Almost every day, the narrator visits M.L., a close friend who is now suffering from Alzheimer’s. Based on these encounters and M.L.’s fragments of memory, she constructs a powerfully moving tale about the breakdown of a mind that progressively erases everything in a very peculiar way.
An attempt through writing to “make a relationship endure despite the ruin, to hold up even if only a few words remain.” “How does someone who can’t remember say ‘I’?” asks the narrator, considering this woman who shows her around the house as if she were visiting for the first time, or who is unable to say she feels dizzy, yet is perfectly capable of translating into English a message saying that she feels dizzy.
Passages from a shared past and present that are transformed into fiction when faced with a forgetting that can no longer refute them. A book that opposes disintegration with a precise and vital prose and the unique sensibility of one of Latin America’s greatest storytellers.
Dislocations by Sylvia Molloy, translated by Jennifer Croft, will be published by Charco Press in October 2022.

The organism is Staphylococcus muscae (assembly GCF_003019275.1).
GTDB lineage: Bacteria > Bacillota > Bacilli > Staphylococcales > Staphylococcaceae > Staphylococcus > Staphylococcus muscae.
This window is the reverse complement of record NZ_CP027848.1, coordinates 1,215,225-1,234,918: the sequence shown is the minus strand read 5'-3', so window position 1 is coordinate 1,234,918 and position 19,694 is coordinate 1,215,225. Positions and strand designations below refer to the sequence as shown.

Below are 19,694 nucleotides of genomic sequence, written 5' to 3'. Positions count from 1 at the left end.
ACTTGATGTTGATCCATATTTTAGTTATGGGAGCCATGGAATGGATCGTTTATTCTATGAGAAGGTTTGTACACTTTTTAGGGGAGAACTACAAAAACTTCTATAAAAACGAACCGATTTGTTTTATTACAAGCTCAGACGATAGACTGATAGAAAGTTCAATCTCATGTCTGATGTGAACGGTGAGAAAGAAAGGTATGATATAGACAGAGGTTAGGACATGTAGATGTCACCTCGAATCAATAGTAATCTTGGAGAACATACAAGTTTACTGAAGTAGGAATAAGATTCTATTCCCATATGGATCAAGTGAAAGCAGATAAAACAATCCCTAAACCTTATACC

Like rhetoric, the faculty for translation does not get lost, at least not until the very end. This I confirmed once more today as I spoke with L. I asked her if the doctor had been informed that M.L. had had a dizzy spell, and she told me he had. Out of curiosity, I asked her how she had conveyed this information, given that L. doesn’t speak English. M.L. interpreted for me, she said. Which means that while M.L. is incapable of saying that she has had a dizzy spell, that is, incapable of remembering the state of being dizzy, she is capable all the same of translating into English L.’s message that she, M.L., has had a dizzy spell. It is a way of accessing a momentary identity, a momentary existence, by means of that efficiently transmitted (transmuted) speech. For a second, in that translation, M.L. is there.